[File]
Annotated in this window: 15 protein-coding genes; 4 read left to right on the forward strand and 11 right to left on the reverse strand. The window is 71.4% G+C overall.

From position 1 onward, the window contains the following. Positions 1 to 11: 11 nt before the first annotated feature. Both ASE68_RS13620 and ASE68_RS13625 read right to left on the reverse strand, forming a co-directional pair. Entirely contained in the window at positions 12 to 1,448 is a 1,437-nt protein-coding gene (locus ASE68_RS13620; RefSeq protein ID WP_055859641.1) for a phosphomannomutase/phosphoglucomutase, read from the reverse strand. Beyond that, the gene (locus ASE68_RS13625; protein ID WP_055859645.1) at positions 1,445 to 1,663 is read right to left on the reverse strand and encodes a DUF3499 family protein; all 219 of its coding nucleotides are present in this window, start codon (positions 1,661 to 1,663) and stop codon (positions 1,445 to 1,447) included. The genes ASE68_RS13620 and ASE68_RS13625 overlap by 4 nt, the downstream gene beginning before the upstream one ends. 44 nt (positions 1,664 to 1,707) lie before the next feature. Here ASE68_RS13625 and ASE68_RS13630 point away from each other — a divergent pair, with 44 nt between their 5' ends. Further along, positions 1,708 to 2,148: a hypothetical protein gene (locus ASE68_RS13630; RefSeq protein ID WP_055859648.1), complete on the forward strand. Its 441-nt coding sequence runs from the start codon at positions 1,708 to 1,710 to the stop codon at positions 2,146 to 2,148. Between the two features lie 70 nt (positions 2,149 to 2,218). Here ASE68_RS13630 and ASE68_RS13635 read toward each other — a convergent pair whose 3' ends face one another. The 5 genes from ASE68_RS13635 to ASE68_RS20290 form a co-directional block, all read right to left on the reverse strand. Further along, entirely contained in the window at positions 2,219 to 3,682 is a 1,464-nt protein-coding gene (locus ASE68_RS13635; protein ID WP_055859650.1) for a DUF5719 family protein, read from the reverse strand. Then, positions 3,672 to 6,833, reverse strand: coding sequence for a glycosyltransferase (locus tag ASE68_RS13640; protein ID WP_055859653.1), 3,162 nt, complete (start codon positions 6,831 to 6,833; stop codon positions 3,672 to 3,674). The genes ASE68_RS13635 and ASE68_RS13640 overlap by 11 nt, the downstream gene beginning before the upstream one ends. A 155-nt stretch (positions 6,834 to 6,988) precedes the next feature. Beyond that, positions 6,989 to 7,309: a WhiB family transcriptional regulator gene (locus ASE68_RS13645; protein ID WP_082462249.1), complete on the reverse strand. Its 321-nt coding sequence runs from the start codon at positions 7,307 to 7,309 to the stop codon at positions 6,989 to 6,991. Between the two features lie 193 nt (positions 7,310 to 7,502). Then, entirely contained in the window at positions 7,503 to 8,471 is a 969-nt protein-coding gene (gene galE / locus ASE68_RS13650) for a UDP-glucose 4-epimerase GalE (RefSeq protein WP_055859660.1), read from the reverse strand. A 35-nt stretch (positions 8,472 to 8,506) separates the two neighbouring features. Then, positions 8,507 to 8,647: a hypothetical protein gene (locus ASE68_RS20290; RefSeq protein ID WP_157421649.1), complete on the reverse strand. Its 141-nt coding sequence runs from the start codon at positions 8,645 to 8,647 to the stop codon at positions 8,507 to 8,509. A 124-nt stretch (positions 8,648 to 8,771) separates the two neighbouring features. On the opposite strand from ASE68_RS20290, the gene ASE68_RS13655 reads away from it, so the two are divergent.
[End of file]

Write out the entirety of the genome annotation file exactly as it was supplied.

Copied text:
Annotated in this window: 15 protein-coding genes; 4 read left to right on the forward strand and 11 right to left on the reverse strand. The window is 71.4% G+C overall.

From position 1 onward, the window contains the following. Positions 1 to 11: 11 nt before the first annotated feature. Both ASE68_RS13620 and ASE68_RS13625 read right to left on the reverse strand, forming a co-directional pair. Entirely contained in the window at positions 12 to 1,448 is a 1,437-nt protein-coding gene (locus ASE68_RS13620; RefSeq protein ID WP_055859641.1) for a phosphomannomutase/phosphoglucomutase, read from the reverse strand. Beyond that, the gene (locus ASE68_RS13625; protein ID WP_055859645.1) at positions 1,445 to 1,663 is read right to left on the reverse strand and encodes a DUF3499 family protein; all 219 of its coding nucleotides are present in this window, start codon (positions 1,661 to 1,663) and stop codon (positions 1,445 to 1,447) included. The genes ASE68_RS13620 and ASE68_RS13625 overlap by 4 nt, the downstream gene beginning before the upstream one ends. 44 nt (positions 1,664 to 1,707) lie before the next feature. Here ASE68_RS13625 and ASE68_RS13630 point away from each other — a divergent pair, with 44 nt between their 5' ends. Further along, positions 1,708 to 2,148: a hypothetical protein gene (locus ASE68_RS13630; RefSeq protein ID WP_055859648.1), complete on the forward strand. Its 441-nt coding sequence runs from the start codon at positions 1,708 to 1,710 to the stop codon at positions 2,146 to 2,148. Between the two features lie 70 nt (positions 2,149 to 2,218). Here ASE68_RS13630 and ASE68_RS13635 read toward each other — a convergent pair whose 3' ends face one another. The 5 genes from ASE68_RS13635 to ASE68_RS20290 form a co-directional block, all read right to left on the reverse strand. Further along, entirely contained in the window at positions 2,219 to 3,682 is a 1,464-nt protein-coding gene (locus ASE68_RS13635; protein ID WP_055859650.1) for a DUF5719 family protein, read from the reverse strand. Then, positions 3,672 to 6,833, reverse strand: coding sequence for a glycosyltransferase (locus tag ASE68_RS13640; protein ID WP_055859653.1), 3,162 nt, complete (start codon positions 6,831 to 6,833; stop codon positions 3,672 to 3,674). The genes ASE68_RS13635 and ASE68_RS13640 overlap by 11 nt, the downstream gene beginning before the upstream one ends. A 155-nt stretch (positions 6,834 to 6,988) precedes the next feature. Beyond that, positions 6,989 to 7,309: a WhiB family transcriptional regulator gene (locus ASE68_RS13645; protein ID WP_082462249.1), complete on the reverse strand. Its 321-nt coding sequence runs from the start codon at positions 7,307 to 7,309 to the stop codon at positions 6,989 to 6,991. Between the two features lie 193 nt (positions 7,310 to 7,502). Then, entirely contained in the window at positions 7,503 to 8,471 is a 969-nt protein-coding gene (gene galE / locus ASE68_RS13650) for a UDP-glucose 4-epimerase GalE (RefSeq protein WP_055859660.1), read from the reverse strand. A 35-nt stretch (positions 8,472 to 8,506) separates the two neighbouring features. Then, positions 8,507 to 8,647: a hypothetical protein gene (locus ASE68_RS20290; RefSeq protein ID WP_157421649.1), complete on the reverse strand. Its 141-nt coding sequence runs from the start codon at positions 8,645 to 8,647 to the stop codon at positions 8,507 to 8,509. A 124-nt stretch (positions 8,648 to 8,771) separates the two neighbouring features. On the opposite strand from ASE68_RS20290, the gene ASE68_RS13655 reads away from it, so the two are divergent.